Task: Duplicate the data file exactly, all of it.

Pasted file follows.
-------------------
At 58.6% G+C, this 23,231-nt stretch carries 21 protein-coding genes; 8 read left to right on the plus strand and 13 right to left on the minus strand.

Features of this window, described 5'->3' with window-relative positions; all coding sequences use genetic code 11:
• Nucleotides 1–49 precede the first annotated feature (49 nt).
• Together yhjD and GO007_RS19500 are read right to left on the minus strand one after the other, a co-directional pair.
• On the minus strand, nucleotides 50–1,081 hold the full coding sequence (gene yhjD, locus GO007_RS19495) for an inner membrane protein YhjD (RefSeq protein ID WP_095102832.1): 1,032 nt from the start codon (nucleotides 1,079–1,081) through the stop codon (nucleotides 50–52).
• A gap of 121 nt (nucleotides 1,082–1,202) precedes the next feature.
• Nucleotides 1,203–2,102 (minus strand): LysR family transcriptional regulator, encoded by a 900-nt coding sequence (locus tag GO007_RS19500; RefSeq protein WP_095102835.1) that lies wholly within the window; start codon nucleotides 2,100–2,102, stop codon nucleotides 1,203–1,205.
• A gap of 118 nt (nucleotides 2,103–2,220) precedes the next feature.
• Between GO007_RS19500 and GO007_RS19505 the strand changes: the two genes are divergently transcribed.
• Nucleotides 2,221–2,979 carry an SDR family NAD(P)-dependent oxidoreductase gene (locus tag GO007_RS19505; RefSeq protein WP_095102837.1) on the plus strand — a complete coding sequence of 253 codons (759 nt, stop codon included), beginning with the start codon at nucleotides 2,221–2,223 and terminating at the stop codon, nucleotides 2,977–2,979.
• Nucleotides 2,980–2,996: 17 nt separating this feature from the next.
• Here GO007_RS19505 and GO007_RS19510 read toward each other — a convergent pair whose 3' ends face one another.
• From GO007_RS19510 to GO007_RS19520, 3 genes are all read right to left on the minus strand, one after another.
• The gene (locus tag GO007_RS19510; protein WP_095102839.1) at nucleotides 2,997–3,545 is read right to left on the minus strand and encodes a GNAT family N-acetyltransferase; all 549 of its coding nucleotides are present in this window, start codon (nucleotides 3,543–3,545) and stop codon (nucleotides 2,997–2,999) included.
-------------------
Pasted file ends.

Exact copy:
At 58.6% G+C, this 23,231-nt stretch carries 21 protein-coding genes; 8 read left to right on the plus strand and 13 right to left on the minus strand.

Features of this window, described 5'->3' with window-relative positions; all coding sequences use genetic code 11:
• Nucleotides 1–49 precede the first annotated feature (49 nt).
• Together yhjD and GO007_RS19500 are read right to left on the minus strand one after the other, a co-directional pair.
• On the minus strand, nucleotides 50–1,081 hold the full coding sequence (gene yhjD, locus GO007_RS19495) for an inner membrane protein YhjD (RefSeq protein ID WP_095102832.1): 1,032 nt from the start codon (nucleotides 1,079–1,081) through the stop codon (nucleotides 50–52).
• A gap of 121 nt (nucleotides 1,082–1,202) precedes the next feature.
• Nucleotides 1,203–2,102 (minus strand): LysR family transcriptional regulator, encoded by a 900-nt coding sequence (locus tag GO007_RS19500; RefSeq protein WP_095102835.1) that lies wholly within the window; start codon nucleotides 2,100–2,102, stop codon nucleotides 1,203–1,205.
• A gap of 118 nt (nucleotides 2,103–2,220) precedes the next feature.
• Between GO007_RS19500 and GO007_RS19505 the strand changes: the two genes are divergently transcribed.
• Nucleotides 2,221–2,979 carry an SDR family NAD(P)-dependent oxidoreductase gene (locus tag GO007_RS19505; RefSeq protein WP_095102837.1) on the plus strand — a complete coding sequence of 253 codons (759 nt, stop codon included), beginning with the start codon at nucleotides 2,221–2,223 and terminating at the stop codon, nucleotides 2,977–2,979.
• Nucleotides 2,980–2,996: 17 nt separating this feature from the next.
• Here GO007_RS19505 and GO007_RS19510 read toward each other — a convergent pair whose 3' ends face one another.
• From GO007_RS19510 to GO007_RS19520, 3 genes are all read right to left on the minus strand, one after another.
• The gene (locus tag GO007_RS19510; protein WP_095102839.1) at nucleotides 2,997–3,545 is read right to left on the minus strand and encodes a GNAT family N-acetyltransferase; all 549 of its coding nucleotides are present in this window, start codon (nucleotides 3,543–3,545) and stop codon (nucleotides 2,997–2,999) included.